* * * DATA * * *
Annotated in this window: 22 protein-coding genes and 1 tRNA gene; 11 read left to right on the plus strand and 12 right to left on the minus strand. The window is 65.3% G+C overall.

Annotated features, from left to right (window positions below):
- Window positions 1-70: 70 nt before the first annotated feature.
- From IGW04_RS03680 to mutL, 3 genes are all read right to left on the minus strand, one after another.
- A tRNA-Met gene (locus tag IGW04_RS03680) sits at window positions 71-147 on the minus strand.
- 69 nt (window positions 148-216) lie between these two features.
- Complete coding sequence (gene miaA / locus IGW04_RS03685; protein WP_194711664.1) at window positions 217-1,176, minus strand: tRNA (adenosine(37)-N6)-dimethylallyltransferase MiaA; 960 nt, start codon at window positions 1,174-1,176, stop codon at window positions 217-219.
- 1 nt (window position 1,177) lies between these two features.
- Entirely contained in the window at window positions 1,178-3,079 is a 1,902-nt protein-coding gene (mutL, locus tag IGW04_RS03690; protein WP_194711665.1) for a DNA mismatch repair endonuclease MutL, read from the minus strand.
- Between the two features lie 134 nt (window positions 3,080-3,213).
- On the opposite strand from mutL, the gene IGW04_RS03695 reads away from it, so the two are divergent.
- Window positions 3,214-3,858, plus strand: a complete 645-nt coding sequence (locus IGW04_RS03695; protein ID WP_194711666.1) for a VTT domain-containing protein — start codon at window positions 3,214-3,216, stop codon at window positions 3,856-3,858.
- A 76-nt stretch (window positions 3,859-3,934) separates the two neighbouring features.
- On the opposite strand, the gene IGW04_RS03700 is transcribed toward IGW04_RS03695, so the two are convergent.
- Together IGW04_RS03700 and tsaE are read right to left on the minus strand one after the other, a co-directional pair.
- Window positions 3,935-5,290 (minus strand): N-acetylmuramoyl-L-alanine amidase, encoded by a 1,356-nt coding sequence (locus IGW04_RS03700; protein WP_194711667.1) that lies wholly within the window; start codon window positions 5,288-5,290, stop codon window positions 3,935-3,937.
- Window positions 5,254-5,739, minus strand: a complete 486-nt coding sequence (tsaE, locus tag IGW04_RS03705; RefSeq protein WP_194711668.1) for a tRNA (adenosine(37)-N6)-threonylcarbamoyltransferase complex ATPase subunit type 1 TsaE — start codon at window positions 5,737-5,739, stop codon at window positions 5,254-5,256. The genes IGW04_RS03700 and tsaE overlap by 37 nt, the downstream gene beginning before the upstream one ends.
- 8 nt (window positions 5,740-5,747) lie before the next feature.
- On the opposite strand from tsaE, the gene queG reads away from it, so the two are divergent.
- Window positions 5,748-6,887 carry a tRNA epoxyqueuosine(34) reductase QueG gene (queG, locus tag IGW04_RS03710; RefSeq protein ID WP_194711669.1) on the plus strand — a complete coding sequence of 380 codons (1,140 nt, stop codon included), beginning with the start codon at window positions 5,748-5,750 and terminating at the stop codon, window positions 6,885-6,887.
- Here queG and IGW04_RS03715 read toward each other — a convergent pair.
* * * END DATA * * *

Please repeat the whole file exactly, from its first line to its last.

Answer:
Annotated in this window: 22 protein-coding genes and 1 tRNA gene; 11 read left to right on the plus strand and 12 right to left on the minus strand. The window is 65.3% G+C overall.

Annotated features, from left to right (window positions below):
- Window positions 1-70: 70 nt before the first annotated feature.
- From IGW04_RS03680 to mutL, 3 genes are all read right to left on the minus strand, one after another.
- A tRNA-Met gene (locus tag IGW04_RS03680) sits at window positions 71-147 on the minus strand.
- 69 nt (window positions 148-216) lie between these two features.
- Complete coding sequence (gene miaA / locus IGW04_RS03685; protein WP_194711664.1) at window positions 217-1,176, minus strand: tRNA (adenosine(37)-N6)-dimethylallyltransferase MiaA; 960 nt, start codon at window positions 1,174-1,176, stop codon at window positions 217-219.
- 1 nt (window position 1,177) lies between these two features.
- Entirely contained in the window at window positions 1,178-3,079 is a 1,902-nt protein-coding gene (mutL, locus tag IGW04_RS03690; protein WP_194711665.1) for a DNA mismatch repair endonuclease MutL, read from the minus strand.
- Between the two features lie 134 nt (window positions 3,080-3,213).
- On the opposite strand from mutL, the gene IGW04_RS03695 reads away from it, so the two are divergent.
- Window positions 3,214-3,858, plus strand: a complete 645-nt coding sequence (locus IGW04_RS03695; protein ID WP_194711666.1) for a VTT domain-containing protein — start codon at window positions 3,214-3,216, stop codon at window positions 3,856-3,858.
- A 76-nt stretch (window positions 3,859-3,934) separates the two neighbouring features.
- On the opposite strand, the gene IGW04_RS03700 is transcribed toward IGW04_RS03695, so the two are convergent.
- Together IGW04_RS03700 and tsaE are read right to left on the minus strand one after the other, a co-directional pair.
- Window positions 3,935-5,290 (minus strand): N-acetylmuramoyl-L-alanine amidase, encoded by a 1,356-nt coding sequence (locus IGW04_RS03700; protein WP_194711667.1) that lies wholly within the window; start codon window positions 5,288-5,290, stop codon window positions 3,935-3,937.
- Window positions 5,254-5,739, minus strand: a complete 486-nt coding sequence (tsaE, locus tag IGW04_RS03705; RefSeq protein WP_194711668.1) for a tRNA (adenosine(37)-N6)-threonylcarbamoyltransferase complex ATPase subunit type 1 TsaE — start codon at window positions 5,737-5,739, stop codon at window positions 5,254-5,256. The genes IGW04_RS03700 and tsaE overlap by 37 nt, the downstream gene beginning before the upstream one ends.
- 8 nt (window positions 5,740-5,747) lie before the next feature.
- On the opposite strand from tsaE, the gene queG reads away from it, so the two are divergent.
- Window positions 5,748-6,887 carry a tRNA epoxyqueuosine(34) reductase QueG gene (queG, locus tag IGW04_RS03710; RefSeq protein ID WP_194711669.1) on the plus strand — a complete coding sequence of 380 codons (1,140 nt, stop codon included), beginning with the start codon at window positions 5,748-5,750 and terminating at the stop codon, window positions 6,885-6,887.
- Here queG and IGW04_RS03715 read toward each other — a convergent pair.